Thursday, January 06, 2005
Symbolic rejection of the Canadian flag: as the CP reports, it isn't just for Quebecois anymore:Referrers:
Premier Danny Williams isn't the first politician to use the Canadian flag as a political tool, but he is unusual because most flag flaps have involved Quebeckers.And since it just wouldn't be a story without some reference to stereotypes about Canadians:
The decision by the premier of Newfoundland and Labrador to haul down the flag from provincial buildings to protest Ottawa's handling of the province's resource claims adds a new tactic to federal-provincial squabbling while underlining the flag's potent symbolic value, analysts say.
The flag, born in political controversy 40 years ago, has most often been waved, burned or complained about in Quebec terms.
Having Newfoundland lower the flag has a different impact, says Richard Simeon, a political scientist at the University of Toronto.
"People are saying, 'We kind of expect that from Quebec, but we don't expect that from English Canada'."
During the constitutional wars of the late 1980s and early 1990s, Quebec flags were trampled on publicly in the streets of Ontario cities. The Maple Leaf was occasionally burned in Quebec. It was dragged behind a car through downtown Montreal at least once...
"What's more interesting about this case is that it's happening at a time of heightened Canadian pride and sort of the rah-rah nationalism or patriotism," said Simeon. "A lot of people see it as a slap in the face, even in Newfoundland and Labrador.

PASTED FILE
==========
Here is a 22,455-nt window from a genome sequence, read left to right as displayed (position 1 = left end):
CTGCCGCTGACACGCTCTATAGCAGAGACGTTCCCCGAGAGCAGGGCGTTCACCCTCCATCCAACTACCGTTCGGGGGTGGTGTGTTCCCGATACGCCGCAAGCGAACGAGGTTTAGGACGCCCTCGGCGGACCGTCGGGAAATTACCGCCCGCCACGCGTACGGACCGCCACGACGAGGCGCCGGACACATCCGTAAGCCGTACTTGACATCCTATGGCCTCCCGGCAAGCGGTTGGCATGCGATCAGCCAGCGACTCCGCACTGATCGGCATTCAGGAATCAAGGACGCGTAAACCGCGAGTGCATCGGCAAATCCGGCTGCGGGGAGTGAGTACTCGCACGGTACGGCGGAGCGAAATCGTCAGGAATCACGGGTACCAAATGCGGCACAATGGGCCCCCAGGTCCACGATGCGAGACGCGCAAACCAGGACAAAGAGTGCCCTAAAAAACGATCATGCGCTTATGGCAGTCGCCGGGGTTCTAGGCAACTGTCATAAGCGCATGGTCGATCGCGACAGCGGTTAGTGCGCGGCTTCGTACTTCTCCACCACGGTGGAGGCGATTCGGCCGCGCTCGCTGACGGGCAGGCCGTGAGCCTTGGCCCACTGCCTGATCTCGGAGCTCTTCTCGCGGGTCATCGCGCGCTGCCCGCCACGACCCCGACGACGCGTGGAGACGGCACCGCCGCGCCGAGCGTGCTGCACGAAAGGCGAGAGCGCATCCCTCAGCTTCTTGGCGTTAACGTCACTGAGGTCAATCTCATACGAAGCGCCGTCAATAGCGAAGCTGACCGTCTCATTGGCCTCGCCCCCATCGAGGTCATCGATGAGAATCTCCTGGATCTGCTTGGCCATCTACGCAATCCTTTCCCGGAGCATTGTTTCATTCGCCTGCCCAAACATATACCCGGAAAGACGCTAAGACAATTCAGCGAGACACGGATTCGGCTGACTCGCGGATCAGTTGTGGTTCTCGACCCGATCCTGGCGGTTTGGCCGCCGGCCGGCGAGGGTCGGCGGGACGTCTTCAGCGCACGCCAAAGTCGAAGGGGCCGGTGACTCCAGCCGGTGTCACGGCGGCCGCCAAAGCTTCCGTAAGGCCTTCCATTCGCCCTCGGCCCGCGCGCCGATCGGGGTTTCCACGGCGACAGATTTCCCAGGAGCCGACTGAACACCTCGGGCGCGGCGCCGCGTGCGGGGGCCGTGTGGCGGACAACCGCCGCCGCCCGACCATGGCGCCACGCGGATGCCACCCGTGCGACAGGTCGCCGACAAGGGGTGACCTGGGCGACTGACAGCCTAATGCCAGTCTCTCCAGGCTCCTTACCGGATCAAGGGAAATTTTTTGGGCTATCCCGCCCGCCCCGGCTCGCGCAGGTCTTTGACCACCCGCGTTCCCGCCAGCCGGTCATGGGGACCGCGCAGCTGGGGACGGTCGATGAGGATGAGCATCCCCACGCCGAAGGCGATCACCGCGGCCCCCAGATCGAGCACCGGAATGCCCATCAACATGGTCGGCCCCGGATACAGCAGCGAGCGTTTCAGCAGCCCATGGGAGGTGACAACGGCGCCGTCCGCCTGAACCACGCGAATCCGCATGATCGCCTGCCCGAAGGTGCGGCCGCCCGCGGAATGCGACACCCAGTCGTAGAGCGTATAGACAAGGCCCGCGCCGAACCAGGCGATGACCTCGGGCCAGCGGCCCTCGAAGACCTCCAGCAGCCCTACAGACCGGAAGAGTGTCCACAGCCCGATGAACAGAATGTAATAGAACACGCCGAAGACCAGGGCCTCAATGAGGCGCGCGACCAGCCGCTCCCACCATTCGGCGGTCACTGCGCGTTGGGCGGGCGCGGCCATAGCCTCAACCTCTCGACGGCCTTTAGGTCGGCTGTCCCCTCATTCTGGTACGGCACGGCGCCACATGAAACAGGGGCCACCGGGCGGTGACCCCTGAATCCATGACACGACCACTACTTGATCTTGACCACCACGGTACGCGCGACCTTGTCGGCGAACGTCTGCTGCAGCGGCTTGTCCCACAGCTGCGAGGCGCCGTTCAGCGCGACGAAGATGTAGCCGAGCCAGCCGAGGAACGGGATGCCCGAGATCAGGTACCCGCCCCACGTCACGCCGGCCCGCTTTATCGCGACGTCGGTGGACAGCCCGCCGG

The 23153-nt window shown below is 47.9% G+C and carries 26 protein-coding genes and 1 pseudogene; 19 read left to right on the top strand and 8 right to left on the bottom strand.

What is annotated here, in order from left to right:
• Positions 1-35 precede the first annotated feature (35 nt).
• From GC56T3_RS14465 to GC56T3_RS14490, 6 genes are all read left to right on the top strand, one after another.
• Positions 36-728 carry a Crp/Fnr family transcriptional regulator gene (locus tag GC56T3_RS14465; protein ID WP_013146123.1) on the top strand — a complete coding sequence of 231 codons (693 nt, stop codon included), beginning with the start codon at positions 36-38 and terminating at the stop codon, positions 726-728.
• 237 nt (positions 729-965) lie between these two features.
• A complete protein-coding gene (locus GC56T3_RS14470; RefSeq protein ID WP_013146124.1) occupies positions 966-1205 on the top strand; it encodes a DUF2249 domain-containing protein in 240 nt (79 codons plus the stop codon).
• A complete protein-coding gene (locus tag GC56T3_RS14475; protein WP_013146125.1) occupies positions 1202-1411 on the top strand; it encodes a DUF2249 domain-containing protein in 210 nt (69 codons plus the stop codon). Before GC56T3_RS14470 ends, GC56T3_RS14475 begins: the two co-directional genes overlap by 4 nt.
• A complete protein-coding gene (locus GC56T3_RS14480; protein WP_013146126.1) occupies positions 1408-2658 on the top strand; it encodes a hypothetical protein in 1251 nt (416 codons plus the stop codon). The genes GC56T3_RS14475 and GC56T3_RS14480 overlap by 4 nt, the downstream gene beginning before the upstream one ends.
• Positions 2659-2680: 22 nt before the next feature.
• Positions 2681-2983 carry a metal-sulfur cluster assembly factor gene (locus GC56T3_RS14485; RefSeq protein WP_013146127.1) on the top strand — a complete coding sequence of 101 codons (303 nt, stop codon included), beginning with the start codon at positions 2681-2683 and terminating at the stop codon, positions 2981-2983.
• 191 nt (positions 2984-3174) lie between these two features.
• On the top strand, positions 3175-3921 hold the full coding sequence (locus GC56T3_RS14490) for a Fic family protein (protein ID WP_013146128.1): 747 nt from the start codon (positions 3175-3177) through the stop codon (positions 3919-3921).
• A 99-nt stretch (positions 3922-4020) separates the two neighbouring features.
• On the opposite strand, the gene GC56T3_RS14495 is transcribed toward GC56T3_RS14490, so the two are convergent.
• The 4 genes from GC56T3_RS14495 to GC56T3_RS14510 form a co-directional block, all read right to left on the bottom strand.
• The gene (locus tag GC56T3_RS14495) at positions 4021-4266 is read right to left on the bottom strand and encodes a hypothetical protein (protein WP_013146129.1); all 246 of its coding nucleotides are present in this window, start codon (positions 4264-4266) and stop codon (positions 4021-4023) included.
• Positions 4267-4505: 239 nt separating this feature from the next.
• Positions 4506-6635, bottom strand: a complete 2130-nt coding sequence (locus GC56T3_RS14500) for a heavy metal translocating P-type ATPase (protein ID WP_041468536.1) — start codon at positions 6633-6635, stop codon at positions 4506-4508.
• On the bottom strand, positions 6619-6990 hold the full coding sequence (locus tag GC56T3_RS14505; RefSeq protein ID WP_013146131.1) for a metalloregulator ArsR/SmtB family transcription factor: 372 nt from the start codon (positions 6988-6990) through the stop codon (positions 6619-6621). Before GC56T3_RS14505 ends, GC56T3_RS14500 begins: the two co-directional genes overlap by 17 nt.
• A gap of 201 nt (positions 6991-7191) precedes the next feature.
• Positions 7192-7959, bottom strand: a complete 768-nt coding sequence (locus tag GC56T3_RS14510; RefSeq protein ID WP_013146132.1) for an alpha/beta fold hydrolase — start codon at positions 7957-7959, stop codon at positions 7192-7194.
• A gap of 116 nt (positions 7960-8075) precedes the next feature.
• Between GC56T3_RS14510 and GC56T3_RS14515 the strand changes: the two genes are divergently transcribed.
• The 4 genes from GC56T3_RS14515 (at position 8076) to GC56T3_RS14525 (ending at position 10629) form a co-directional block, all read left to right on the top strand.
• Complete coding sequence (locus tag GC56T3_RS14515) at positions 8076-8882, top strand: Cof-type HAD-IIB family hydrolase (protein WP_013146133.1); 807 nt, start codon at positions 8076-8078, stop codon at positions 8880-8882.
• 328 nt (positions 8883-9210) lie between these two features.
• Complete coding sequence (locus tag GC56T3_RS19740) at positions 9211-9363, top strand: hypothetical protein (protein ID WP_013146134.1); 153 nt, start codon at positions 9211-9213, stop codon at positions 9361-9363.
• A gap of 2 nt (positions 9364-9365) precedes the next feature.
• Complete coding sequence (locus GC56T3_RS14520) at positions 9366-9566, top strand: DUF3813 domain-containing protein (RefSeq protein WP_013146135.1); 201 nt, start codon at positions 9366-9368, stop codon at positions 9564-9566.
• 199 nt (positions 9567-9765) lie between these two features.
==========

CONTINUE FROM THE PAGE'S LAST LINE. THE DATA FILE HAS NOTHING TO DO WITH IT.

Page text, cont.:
"Over the last few decades we've invested a lot in the flag as a national unity thing, as a way to promote a distinct identify from the U.S., so taking it down is seen as a sign of disrespect."
Richard Nimijean, a political scientist from Carleton University in Ottawa, said flags - whether federal or provincial - have become potent symbols in the last decade or so, giving them new value as rallying points.
Gerald Baier, a political scientist at the University of British Columbia, said the context is important, because for Newfoundland, the resource issue is the province's big fight.[Hat tip to Alex]
He also points out that the flags were lowered, not torn down.
"There's no stomping of Canadian flags here . . . there hasn't been any burning or anything like that," he said. "That sort of stuff can really get people upset."